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The Enriched Background Isotope Study (EBIS) characterizes organic carbon flux from litter sources to mineral-soil sinks through the operation of a distributed enriched isotope study for eastern hardwood forests at AmeriFlux sites (EBIS-AmeriFlux). EBIS provides data on carbon flux for United States eastern hardwood forests necessary for testing process hypotheses and judging efficacy of soil C cycling models. For additional information see We previously used 14C-enriched material collected from local releases of radiocarbon resulting in whole-ecosystem isotopic label near Oak Ridge, Tennessee (EBIS-Oak Ridge) to study fundamental terrestrial soil C cycle of upland forests (Trumbore et al. 2002; Hanson et al. 2005; Swanston et al. 2005; Gaudinski et al. 2009). In 2004 and 2005, new atmospheric pulses of 14CO2 on the Oak Ridge Reservation produced additional enriched plant material and the opportunity to deploy enriched materials for soil C cycle studies along a climatic gradient of AmeriFlux hardwood sites. EBIS-AmeriFlux was implemented to evaluate soil C cycles over a wider range of climatic, edaphic, and biological conditions. In fall 2007, we established enriched litter manipulations at four AmeriFlux sites that span the climatic extent of the eastern deciduous hardwood forests and are appropriate for testing our hypotheses related to climatic controls on soil C cycling processes. Experimental changes in 14C signatures from litter additions are obvious in the surface horizons after 2 years of manipulation. We have completed 4 applications of enriched litter to provide us with the strongest possible signal for quantifying transfer rates to the mineral soils.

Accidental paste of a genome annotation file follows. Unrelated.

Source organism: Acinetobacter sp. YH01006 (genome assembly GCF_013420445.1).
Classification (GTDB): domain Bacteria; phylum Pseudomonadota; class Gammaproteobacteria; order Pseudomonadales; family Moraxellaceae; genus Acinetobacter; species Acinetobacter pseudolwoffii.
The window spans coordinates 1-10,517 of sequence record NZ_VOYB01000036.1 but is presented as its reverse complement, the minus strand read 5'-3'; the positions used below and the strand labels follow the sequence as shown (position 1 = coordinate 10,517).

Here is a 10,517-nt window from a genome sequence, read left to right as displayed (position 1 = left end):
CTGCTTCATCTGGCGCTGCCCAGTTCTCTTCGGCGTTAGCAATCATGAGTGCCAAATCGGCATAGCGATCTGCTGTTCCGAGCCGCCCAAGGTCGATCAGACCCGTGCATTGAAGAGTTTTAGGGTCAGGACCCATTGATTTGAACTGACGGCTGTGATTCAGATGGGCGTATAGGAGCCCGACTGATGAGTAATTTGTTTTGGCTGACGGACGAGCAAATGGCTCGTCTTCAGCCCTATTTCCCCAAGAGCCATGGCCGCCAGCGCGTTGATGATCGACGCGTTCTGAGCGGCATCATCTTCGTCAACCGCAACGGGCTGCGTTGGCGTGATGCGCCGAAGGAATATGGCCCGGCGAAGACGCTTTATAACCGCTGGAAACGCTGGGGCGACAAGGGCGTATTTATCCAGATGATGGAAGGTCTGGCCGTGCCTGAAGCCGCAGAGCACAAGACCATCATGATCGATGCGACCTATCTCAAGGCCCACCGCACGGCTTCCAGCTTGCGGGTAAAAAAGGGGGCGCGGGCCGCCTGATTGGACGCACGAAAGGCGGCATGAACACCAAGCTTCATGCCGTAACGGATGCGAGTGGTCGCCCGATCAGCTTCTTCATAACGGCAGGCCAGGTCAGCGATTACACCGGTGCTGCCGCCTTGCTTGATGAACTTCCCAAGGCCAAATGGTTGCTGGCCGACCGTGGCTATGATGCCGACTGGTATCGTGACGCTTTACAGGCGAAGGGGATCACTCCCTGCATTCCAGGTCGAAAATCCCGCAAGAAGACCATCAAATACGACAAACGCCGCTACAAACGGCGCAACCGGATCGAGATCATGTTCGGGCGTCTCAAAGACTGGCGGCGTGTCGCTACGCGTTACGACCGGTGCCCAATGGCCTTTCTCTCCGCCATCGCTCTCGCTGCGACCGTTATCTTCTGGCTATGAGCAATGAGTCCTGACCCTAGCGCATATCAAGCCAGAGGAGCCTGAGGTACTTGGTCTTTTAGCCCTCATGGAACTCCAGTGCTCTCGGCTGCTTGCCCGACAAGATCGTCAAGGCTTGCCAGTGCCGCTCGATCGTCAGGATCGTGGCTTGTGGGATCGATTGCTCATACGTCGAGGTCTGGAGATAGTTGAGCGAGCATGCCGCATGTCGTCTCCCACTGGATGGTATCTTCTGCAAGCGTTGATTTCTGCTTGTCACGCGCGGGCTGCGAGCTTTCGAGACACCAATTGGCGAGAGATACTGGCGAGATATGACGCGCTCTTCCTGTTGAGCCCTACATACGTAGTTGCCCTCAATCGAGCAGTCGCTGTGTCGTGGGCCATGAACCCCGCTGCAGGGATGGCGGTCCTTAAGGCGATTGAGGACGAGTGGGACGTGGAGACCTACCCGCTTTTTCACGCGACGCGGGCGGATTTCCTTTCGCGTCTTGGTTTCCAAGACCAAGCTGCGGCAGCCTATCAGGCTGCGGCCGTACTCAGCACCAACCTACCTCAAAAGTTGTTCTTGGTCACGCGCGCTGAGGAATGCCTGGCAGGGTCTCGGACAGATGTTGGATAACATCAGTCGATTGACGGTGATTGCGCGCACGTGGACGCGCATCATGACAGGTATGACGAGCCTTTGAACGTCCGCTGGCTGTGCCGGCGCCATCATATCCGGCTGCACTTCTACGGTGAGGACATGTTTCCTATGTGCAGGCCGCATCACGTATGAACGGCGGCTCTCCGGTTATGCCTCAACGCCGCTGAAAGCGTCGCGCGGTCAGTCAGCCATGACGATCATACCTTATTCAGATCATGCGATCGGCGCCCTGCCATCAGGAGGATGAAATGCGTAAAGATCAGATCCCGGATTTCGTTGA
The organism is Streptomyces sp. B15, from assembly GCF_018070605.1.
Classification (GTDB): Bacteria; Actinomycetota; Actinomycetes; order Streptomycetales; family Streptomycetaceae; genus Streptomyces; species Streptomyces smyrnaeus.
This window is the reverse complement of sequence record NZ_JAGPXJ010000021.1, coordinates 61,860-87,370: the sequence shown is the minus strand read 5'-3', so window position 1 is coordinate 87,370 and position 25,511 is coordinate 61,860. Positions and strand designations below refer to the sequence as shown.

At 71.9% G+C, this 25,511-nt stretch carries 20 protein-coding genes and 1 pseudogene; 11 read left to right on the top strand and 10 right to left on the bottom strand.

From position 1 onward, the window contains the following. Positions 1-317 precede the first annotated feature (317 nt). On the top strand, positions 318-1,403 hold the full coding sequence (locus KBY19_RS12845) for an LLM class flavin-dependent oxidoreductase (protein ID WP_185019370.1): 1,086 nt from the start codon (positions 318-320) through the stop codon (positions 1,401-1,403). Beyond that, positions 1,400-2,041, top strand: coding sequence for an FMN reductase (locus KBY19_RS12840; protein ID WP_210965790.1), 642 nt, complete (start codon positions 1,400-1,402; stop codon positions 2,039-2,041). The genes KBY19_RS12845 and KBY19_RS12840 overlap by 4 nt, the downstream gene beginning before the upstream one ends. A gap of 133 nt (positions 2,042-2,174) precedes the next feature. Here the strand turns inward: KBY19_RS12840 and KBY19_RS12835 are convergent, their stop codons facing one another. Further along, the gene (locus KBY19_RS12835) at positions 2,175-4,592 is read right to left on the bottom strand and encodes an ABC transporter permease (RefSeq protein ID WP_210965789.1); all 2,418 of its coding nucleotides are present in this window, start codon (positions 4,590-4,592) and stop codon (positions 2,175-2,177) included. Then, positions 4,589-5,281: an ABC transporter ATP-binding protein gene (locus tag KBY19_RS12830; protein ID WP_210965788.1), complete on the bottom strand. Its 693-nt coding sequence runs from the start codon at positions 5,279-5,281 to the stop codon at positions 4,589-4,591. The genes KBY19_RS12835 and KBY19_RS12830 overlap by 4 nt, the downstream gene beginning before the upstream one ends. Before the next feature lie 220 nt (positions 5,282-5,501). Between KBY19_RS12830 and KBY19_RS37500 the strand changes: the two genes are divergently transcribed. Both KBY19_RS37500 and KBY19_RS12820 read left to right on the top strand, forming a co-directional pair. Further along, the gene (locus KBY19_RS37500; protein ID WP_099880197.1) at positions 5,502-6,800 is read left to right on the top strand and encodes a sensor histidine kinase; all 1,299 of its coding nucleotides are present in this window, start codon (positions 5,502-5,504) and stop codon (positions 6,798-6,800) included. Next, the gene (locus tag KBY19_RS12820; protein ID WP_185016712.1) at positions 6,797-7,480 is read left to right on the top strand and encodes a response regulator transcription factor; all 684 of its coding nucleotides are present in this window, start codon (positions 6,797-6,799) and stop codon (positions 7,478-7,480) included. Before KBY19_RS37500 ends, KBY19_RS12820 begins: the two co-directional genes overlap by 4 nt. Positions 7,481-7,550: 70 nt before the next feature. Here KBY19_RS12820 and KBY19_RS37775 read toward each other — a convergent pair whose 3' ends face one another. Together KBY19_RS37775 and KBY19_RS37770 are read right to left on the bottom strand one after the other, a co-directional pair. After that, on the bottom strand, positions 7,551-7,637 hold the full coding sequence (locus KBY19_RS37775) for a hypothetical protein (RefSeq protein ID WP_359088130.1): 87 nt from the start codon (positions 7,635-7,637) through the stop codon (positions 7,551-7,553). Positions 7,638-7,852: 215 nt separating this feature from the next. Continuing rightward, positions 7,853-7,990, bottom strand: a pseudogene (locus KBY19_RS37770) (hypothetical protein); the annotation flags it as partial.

EBIS-AmeriFlux field site
EBIS-AmeriFlux field site treated with 14C-enriched material.